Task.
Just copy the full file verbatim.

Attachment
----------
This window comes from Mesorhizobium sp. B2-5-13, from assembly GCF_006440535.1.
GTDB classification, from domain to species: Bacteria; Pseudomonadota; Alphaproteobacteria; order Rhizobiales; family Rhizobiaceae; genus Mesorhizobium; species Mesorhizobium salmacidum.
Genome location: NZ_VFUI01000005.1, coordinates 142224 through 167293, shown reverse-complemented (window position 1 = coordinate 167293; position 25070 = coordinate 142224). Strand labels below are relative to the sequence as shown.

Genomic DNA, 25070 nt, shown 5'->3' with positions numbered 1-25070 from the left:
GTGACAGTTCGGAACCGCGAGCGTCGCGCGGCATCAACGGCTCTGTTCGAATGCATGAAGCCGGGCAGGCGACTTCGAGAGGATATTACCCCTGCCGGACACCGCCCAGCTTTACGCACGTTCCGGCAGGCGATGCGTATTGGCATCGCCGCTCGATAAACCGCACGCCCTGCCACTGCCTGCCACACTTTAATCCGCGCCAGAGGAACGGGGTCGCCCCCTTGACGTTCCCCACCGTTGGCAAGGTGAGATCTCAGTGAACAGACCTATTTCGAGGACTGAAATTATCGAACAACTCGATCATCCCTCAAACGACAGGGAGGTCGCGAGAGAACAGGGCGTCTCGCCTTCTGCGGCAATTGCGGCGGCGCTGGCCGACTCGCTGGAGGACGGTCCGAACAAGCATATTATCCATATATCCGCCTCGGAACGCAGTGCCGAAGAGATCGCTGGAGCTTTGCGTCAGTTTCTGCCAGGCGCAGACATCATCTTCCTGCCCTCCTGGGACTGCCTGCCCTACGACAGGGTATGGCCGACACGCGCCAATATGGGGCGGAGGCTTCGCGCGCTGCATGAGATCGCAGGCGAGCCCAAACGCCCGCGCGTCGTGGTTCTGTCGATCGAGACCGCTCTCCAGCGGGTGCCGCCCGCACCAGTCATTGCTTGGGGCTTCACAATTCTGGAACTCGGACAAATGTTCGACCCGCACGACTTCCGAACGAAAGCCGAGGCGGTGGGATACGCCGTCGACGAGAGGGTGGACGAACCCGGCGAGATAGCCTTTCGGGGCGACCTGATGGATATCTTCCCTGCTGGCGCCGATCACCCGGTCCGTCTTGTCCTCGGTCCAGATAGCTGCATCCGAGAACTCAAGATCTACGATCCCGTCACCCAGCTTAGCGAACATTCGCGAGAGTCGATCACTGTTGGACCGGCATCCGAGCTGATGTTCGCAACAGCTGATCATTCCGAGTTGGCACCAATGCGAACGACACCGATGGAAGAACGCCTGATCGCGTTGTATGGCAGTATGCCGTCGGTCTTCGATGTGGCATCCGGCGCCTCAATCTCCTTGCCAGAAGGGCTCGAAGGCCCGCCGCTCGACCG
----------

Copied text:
This window comes from Mesorhizobium sp. B2-5-13, from assembly GCF_006440535.1.
GTDB classification, from domain to species: Bacteria; Pseudomonadota; Alphaproteobacteria; order Rhizobiales; family Rhizobiaceae; genus Mesorhizobium; species Mesorhizobium salmacidum.
Genome location: NZ_VFUI01000005.1, coordinates 142224 through 167293, shown reverse-complemented (window position 1 = coordinate 167293; position 25070 = coordinate 142224). Strand labels below are relative to the sequence as shown.

Genomic DNA, 25070 nt, shown 5'->3' with positions numbered 1-25070 from the left:
GTGACAGTTCGGAACCGCGAGCGTCGCGCGGCATCAACGGCTCTGTTCGAATGCATGAAGCCGGGCAGGCGACTTCGAGAGGATATTACCCCTGCCGGACACCGCCCAGCTTTACGCACGTTCCGGCAGGCGATGCGTATTGGCATCGCCGCTCGATAAACCGCACGCCCTGCCACTGCCTGCCACACTTTAATCCGCGCCAGAGGAACGGGGTCGCCCCCTTGACGTTCCCCACCGTTGGCAAGGTGAGATCTCAGTGAACAGACCTATTTCGAGGACTGAAATTATCGAACAACTCGATCATCCCTCAAACGACAGGGAGGTCGCGAGAGAACAGGGCGTCTCGCCTTCTGCGGCAATTGCGGCGGCGCTGGCCGACTCGCTGGAGGACGGTCCGAACAAGCATATTATCCATATATCCGCCTCGGAACGCAGTGCCGAAGAGATCGCTGGAGCTTTGCGTCAGTTTCTGCCAGGCGCAGACATCATCTTCCTGCCCTCCTGGGACTGCCTGCCCTACGACAGGGTATGGCCGACACGCGCCAATATGGGGCGGAGGCTTCGCGCGCTGCATGAGATCGCAGGCGAGCCCAAACGCCCGCGCGTCGTGGTTCTGTCGATCGAGACCGCTCTCCAGCGGGTGCCGCCCGCACCAGTCATTGCTTGGGGCTTCACAATTCTGGAACTCGGACAAATGTTCGACCCGCACGACTTCCGAACGAAAGCCGAGGCGGTGGGATACGCCGTCGACGAGAGGGTGGACGAACCCGGCGAGATAGCCTTTCGGGGCGACCTGATGGATATCTTCCCTGCTGGCGCCGATCACCCGGTCCGTCTTGTCCTCGGTCCAGATAGCTGCATCCGAGAACTCAAGATCTACGATCCCGTCACCCAGCTTAGCGAACATTCGCGAGAGTCGATCACTGTTGGACCGGCATCCGAGCTGATGTTCGCAACAGCTGATCATTCCGAGTTGGCACCAATGCGAACGACACCGATGGAAGAACGCCTGATCGCGTTGTATGGCAGTATGCCGTCGGTCTTCGATGTGGCATCCGGCGCCTCAATCTCCTTGCCAGAAGGGCTCGAAGGCCCGCCGCTCGACCG